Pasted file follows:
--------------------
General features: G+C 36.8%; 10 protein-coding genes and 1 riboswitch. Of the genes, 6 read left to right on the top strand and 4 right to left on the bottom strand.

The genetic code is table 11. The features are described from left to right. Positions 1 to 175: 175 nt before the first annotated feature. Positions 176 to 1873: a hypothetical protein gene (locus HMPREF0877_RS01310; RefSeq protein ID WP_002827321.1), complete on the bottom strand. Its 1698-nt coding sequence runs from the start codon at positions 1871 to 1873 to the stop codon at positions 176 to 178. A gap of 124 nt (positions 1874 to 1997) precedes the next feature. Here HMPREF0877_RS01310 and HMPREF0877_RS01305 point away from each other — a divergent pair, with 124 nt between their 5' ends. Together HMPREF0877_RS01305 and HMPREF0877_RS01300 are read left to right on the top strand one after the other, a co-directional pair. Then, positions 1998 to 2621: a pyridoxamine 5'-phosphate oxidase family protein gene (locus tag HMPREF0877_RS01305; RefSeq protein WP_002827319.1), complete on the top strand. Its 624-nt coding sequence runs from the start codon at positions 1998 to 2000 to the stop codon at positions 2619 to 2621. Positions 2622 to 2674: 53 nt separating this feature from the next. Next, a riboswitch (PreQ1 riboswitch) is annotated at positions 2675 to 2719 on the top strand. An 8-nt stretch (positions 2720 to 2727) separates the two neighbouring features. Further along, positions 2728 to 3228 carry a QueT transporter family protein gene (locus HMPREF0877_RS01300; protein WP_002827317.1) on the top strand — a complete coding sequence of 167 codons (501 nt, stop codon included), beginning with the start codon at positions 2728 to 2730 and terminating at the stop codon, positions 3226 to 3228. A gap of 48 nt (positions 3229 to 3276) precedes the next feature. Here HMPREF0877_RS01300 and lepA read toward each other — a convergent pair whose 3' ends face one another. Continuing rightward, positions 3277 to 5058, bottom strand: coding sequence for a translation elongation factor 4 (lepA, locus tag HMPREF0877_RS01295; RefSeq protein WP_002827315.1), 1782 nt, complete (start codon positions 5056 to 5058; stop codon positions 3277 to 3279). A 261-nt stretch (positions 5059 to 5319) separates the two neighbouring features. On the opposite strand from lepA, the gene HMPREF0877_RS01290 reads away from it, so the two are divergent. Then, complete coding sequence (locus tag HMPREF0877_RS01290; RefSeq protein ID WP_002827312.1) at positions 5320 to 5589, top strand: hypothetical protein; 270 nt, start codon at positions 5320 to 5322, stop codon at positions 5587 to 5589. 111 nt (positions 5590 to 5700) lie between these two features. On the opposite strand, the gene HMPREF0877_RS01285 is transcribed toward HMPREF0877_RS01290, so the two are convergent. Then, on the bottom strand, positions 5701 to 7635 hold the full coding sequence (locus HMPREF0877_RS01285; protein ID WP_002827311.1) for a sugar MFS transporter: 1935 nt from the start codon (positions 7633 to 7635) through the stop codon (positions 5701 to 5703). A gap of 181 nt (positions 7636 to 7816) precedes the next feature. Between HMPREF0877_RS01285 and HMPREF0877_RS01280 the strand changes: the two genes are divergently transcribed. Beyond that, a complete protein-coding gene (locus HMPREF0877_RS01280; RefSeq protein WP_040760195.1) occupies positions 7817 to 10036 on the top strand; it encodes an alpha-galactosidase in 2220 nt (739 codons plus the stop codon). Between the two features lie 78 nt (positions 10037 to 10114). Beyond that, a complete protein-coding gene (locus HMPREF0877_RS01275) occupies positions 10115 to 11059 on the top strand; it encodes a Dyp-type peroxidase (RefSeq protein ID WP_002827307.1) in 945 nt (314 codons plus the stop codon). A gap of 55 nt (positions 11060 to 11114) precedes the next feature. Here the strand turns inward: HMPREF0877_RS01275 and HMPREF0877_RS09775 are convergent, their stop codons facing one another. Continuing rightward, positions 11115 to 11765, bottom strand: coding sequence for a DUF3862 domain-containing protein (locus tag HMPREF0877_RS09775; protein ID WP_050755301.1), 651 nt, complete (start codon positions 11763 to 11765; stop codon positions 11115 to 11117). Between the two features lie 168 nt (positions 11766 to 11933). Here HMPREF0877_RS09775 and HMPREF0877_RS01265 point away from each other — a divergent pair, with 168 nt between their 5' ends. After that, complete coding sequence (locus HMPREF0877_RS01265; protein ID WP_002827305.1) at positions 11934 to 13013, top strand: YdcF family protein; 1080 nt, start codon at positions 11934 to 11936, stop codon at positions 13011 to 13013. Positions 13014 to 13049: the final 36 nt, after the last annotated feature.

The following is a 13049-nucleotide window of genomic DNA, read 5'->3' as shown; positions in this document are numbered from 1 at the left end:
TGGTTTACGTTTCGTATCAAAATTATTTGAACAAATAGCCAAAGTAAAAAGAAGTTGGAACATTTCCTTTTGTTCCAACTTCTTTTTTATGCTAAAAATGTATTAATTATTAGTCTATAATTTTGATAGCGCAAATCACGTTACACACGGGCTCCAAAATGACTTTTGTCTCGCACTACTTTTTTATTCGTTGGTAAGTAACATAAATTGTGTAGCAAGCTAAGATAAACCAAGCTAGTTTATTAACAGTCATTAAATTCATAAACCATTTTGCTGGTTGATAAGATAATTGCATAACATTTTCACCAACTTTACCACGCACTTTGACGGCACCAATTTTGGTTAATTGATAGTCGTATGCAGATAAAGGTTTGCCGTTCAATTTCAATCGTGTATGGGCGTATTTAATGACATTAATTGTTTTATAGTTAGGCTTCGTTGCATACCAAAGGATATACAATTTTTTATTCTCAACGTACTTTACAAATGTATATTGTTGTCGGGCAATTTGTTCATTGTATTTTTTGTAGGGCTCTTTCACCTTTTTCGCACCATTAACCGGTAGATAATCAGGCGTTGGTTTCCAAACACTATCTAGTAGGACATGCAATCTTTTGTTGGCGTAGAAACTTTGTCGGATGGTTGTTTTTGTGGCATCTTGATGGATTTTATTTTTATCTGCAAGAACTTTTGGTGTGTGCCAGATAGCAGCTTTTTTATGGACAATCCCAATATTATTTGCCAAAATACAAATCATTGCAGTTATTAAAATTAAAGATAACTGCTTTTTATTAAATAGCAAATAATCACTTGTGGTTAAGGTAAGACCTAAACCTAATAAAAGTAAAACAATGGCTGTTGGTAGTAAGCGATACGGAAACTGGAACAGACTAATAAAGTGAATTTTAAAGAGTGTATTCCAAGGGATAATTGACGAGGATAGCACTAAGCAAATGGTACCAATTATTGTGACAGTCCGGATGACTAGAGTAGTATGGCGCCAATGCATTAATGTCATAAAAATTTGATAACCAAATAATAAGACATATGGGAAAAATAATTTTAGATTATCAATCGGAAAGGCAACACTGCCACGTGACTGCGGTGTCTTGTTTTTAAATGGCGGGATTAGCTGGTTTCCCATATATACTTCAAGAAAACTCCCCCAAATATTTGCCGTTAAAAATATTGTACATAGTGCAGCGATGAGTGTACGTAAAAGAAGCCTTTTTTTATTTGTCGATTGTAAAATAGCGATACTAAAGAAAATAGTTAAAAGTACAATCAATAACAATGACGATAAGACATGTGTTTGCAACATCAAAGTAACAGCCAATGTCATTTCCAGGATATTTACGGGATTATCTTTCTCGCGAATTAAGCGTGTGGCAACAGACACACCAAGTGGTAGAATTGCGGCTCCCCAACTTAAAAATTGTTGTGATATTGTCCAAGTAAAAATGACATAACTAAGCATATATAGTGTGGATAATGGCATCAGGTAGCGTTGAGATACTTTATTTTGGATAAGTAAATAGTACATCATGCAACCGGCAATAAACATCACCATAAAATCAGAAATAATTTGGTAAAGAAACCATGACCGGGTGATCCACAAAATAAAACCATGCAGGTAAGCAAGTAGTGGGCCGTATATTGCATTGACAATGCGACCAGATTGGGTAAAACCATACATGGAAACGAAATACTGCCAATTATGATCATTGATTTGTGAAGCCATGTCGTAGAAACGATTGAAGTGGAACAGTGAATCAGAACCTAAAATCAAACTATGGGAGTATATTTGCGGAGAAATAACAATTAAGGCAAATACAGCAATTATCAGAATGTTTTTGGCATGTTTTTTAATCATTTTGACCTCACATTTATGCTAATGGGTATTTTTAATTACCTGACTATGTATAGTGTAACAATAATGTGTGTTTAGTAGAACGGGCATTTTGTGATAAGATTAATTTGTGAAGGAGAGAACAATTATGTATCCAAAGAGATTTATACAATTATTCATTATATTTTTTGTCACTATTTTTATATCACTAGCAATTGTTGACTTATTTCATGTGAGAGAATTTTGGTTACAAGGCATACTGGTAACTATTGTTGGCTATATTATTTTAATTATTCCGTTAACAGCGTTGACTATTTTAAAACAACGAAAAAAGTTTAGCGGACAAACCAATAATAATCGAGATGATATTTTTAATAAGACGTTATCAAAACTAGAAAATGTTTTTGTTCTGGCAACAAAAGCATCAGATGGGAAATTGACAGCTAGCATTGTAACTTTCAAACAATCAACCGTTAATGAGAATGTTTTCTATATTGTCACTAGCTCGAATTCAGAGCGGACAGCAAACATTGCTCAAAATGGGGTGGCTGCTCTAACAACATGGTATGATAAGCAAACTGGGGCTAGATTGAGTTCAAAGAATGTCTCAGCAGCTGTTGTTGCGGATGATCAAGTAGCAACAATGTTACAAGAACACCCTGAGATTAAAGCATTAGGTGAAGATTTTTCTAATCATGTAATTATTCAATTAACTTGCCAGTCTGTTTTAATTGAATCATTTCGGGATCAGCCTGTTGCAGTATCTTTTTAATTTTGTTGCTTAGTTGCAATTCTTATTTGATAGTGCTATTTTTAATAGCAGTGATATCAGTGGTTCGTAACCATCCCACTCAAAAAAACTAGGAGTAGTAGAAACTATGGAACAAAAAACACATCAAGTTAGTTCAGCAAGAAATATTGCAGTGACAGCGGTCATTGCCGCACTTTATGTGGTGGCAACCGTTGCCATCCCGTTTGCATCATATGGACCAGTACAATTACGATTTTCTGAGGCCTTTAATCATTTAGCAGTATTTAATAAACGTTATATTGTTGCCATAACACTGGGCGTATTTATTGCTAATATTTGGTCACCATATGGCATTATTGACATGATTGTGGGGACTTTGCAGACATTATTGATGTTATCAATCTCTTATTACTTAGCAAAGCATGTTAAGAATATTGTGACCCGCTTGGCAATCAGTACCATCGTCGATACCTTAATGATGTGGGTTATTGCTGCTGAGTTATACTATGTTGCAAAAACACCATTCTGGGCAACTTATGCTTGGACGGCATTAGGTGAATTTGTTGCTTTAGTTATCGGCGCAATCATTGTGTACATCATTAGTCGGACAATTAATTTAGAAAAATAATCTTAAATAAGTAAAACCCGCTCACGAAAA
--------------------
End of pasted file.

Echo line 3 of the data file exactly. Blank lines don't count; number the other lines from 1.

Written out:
The following is a 13049-nucleotide window of genomic DNA, read 5'->3' as shown; positions in this document are numbered from 1 at the left end: